Pneumatic otoscopy is a superior tool for diagnosis, but spectral gradient acoustic reflectometry can be a useful adjunct, according to results of a recently published study.
Miia K. Laine, MD, of the department of pediatrics at Turku University Hospital in Finland, and colleagues examined 514 children aged 6 to 35 months in a primary care setting to determine whether spectral gradient acoustic reflectometry (SG-AR) could be used to hone in on specific otoscopic diagnoses. The researchers compared SG-AR with pneumatic otoscopy alone and evaluated the proportions of five manufacturer-recommended SG-AR levels compared with specific otoscopic diagnoses in 2,802 symptomatic examinations and 1,240 asymptomatic clinician visits.
Laine and colleagues said for symptomatic visits, when the angle value was more than 95° (Level 1), 76% of otoscopic diagnoses were healthy middle ear and 5% were acute otitis media. Angle values between 70° and 95° (Level 2), and angle values between 60° and 69° (Level 3) were unrelated to any otoscopic diagnosis. However, Level 4 was related to AOM in 50% of examinations and in otitis media with effusion (OME) in 33%; Level 5 was associated with AOM in 64% and OME in 32% of examinations.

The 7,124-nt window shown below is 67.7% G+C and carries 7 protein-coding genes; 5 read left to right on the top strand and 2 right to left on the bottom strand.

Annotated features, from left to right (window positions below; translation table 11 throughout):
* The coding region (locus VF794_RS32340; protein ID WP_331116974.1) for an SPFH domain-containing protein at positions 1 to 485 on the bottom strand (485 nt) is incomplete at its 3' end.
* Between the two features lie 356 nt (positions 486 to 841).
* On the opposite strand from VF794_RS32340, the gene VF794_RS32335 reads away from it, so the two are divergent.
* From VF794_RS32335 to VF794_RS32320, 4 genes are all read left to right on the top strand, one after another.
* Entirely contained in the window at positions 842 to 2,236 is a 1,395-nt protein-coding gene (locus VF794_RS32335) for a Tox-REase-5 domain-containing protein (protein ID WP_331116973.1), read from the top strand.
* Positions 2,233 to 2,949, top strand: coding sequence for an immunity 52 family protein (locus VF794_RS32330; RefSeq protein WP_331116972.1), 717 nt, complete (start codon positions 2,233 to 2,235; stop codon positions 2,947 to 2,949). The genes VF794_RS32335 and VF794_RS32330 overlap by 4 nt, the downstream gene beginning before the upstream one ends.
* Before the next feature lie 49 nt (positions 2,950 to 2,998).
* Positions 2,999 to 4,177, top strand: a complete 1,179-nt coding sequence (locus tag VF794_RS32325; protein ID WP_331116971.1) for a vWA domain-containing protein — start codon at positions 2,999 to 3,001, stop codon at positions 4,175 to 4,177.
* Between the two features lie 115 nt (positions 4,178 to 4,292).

The researchers concluded that SG-AR use alone was not an effective means of making specific otoscopic diagnoses. Although SG-AR’s levels can differentiate between effusion and no effusion, similar to tympanometry, it cannot differentiate between AOM and OME.
Disclosure: Dr. Laine reports no relevant financial disclosures.